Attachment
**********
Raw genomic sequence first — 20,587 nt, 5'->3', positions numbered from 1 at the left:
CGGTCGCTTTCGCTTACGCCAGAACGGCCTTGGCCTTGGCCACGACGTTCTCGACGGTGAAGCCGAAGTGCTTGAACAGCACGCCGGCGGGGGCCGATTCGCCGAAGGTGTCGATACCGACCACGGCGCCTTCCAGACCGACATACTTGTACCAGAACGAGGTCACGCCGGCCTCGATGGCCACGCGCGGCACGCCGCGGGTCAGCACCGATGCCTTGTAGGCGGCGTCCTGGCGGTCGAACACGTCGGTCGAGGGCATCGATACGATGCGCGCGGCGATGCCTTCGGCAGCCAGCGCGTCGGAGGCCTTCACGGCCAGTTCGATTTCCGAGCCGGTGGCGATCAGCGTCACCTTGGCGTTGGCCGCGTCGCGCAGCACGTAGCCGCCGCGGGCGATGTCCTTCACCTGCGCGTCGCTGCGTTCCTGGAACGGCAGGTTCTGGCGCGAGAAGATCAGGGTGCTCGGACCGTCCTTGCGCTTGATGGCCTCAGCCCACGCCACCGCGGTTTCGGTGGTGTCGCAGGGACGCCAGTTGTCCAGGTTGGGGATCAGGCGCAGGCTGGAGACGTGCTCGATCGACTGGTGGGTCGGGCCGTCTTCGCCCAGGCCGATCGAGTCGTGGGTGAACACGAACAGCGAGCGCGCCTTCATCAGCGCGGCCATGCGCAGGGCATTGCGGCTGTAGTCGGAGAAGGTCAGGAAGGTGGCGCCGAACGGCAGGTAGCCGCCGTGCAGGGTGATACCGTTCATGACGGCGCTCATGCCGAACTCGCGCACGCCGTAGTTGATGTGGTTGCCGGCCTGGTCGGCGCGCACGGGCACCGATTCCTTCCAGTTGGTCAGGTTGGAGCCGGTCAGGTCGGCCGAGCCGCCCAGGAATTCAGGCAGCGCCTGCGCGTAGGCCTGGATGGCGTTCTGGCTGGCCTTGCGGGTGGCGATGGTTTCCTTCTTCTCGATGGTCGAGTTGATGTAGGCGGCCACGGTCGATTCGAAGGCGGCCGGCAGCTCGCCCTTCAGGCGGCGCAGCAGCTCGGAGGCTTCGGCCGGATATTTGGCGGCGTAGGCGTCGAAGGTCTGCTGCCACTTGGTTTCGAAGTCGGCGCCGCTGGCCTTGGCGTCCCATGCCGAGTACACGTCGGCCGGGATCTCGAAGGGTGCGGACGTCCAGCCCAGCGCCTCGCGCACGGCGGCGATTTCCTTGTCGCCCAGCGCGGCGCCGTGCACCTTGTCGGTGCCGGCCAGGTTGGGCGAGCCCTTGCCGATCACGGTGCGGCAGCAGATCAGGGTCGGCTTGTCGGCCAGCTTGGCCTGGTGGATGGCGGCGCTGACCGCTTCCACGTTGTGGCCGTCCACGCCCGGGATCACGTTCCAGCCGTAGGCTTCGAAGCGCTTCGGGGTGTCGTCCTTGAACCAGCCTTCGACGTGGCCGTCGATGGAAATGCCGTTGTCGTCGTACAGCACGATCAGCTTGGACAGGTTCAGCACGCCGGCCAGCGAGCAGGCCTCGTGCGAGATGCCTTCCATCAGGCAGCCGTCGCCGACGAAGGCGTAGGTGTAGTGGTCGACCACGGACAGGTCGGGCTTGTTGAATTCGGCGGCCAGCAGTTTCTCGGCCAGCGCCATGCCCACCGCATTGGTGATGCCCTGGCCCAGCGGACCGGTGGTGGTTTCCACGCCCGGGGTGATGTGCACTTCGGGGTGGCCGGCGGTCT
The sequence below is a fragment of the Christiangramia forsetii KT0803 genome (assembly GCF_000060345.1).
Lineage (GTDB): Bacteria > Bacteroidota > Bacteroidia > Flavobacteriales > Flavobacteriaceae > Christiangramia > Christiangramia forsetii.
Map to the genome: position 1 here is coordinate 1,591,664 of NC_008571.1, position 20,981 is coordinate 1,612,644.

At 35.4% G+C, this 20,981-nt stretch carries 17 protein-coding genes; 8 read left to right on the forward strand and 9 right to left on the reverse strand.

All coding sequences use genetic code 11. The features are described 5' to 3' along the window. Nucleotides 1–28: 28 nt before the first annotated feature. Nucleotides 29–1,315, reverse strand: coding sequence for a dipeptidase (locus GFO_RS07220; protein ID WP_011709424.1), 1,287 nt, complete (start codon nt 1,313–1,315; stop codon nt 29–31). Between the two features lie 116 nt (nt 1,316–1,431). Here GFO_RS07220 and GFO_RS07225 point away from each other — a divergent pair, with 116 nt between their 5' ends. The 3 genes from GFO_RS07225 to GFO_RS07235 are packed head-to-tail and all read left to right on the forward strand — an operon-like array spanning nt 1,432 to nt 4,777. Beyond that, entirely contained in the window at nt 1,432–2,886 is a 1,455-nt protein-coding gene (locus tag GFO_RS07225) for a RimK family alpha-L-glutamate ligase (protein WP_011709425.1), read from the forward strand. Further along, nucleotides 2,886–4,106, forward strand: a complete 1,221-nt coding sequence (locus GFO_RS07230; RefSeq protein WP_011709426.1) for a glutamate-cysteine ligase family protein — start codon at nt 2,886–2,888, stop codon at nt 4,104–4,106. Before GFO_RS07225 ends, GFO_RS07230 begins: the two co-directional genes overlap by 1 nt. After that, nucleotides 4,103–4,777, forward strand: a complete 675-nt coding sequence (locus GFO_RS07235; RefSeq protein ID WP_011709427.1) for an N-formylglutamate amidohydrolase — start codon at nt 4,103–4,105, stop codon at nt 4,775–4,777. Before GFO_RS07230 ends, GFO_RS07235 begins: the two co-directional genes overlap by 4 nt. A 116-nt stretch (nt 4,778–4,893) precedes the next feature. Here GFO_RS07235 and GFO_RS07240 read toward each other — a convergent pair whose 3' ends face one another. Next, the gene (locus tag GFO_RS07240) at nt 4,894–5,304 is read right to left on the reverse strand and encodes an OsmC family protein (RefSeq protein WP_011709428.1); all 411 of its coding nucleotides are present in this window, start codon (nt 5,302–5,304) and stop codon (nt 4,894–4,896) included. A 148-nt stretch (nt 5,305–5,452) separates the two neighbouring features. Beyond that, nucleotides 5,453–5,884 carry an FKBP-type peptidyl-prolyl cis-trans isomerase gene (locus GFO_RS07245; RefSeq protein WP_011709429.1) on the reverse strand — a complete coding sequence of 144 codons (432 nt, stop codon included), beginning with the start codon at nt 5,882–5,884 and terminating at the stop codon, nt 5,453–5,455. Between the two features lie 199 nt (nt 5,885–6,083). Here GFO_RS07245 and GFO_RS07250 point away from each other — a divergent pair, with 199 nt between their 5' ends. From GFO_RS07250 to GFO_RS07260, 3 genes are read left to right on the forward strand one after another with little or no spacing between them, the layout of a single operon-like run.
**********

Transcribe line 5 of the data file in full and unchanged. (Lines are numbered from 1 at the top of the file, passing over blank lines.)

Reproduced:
Map to the genome: position 1 here is coordinate 1,591,664 of NC_008571.1, position 20,981 is coordinate 1,612,644.